press release

R. H. Quaytman
An Evening, Chapter 32
November 17, 2017 – January 21, 2018

The American artist R. H. Quaytman creates paintings that are both conceptually rigorous and poetically alive, revolving as they do around paintings’ contested present context. The work and the methodology seems to both safeguard and interrogate the medium’s symbolic historical space as well as its capacity for absolute presence.

In advance of satisfying painting’s customary status as an autonomous bounded object, Quaytman considers the painting’s larger contexts via adjacencies in the installation and the larger contextual horizon of the architectural, historical and or social. This focal shift generates unforeseen legibilities, and connections – we are accustomed to looking at paintings as if they were invisibly bracketed in mysterious isolation bubbles divided from physical and temporal surroundings.

By downgrading this painterly hypnosis, the viewer is able to consider other legibilities: conditions of production, presentation, reception, and circulation. Since 2001 each painting has been divided into what the artist refers to as chapters. These function as formal principle organizing the thematically interrelated paintings. The paintings combine screen-printed optical patterns and photographically based images with subtle evidence of the materials involved—an effect the artist achieves by working on carefully gessoed, plywood panels. Depicted subjects derive from a large array of sources, including the artist own Polaroid photographs, museum archives, print collections books and patterns that are connected somehow to the larger subjects of the particular chapter. The photographs most often capture people or subjects that in some way connect to both the place and the ongoing ideas generated by previous chapter. Sometimes images are found in archives connected to the place. Quaytman has likened this process as a quest to unearth “lost histories.”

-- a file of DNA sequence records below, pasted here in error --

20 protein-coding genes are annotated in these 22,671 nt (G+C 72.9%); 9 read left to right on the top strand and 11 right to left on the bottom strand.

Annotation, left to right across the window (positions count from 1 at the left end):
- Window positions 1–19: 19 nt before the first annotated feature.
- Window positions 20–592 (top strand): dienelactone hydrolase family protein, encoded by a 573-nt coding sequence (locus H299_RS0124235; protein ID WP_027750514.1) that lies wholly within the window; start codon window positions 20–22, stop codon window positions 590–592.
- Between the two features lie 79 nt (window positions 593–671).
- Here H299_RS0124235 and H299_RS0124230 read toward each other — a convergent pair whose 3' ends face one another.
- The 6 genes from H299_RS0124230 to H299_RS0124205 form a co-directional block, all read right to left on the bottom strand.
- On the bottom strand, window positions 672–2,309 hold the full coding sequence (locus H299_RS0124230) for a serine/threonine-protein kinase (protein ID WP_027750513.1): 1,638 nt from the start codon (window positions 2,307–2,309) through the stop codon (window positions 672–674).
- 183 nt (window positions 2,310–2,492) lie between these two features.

To further structure the practice, Quaytman has also devised various standards and systems to determine the material, size, surface, and motifs of her paintings. The role of these rules is most readily apparent in the formats used, a system based on the golden section that yields 10 nesting dimensions. Title, date, medium, dimensions and even collections have all been standardized ironically leading the artist out of what seemed like a double bind at the beginning of Quaytman’s career.

R. H. Quaytman’s exhibition at the Secession will present a new chaptermade for exhibition at the Secession in the fall of 2017: Chapter 31’s point of departure will be two paintings by the Flemish artist Otto van Veen (1556–1629) in the collections of Vienna’s Kunsthistorisches Museum. Quaytman will support the restoration of Otto van Veen, Amazons and Scythians (The Creation of the Sauromats) and The Persian Women through the donation of a sponsorship. The artist became curious when told about the painting languishing in the museum’s storage for decades and was fascinated right away by the unusual compositions. The KHM will lend Brave Women: The Persian Women to be transferred to the Secession as part of the exhibition. The picture illustrates an anecdote in Plutarch, showing soldiers of the Persian army meeting their wives, mothers and daughters as they try to retreat from battle behind the city’s walls. Approaching them, the women expose their genitals, shouting, “Whither are you rushing so fast, you biggest cowards in the whole world? Surely you cannot, in your flight, slink in here whence you came forth.”(1) Mortified by their words, the men turn back to battle and vanquish the enemy.

The hallmark of Quaytman’s approach is that her work does not merely present discoveries: the process of discovery itself becomes part of the compositional structure of the painting, showing that indeed we cannot go back from where we came.

(1) Plutarch, De Mulierum Virtutibus (Bravery of Women), in Moralia, vol. III (Loeb Classical Library, 1931), 493.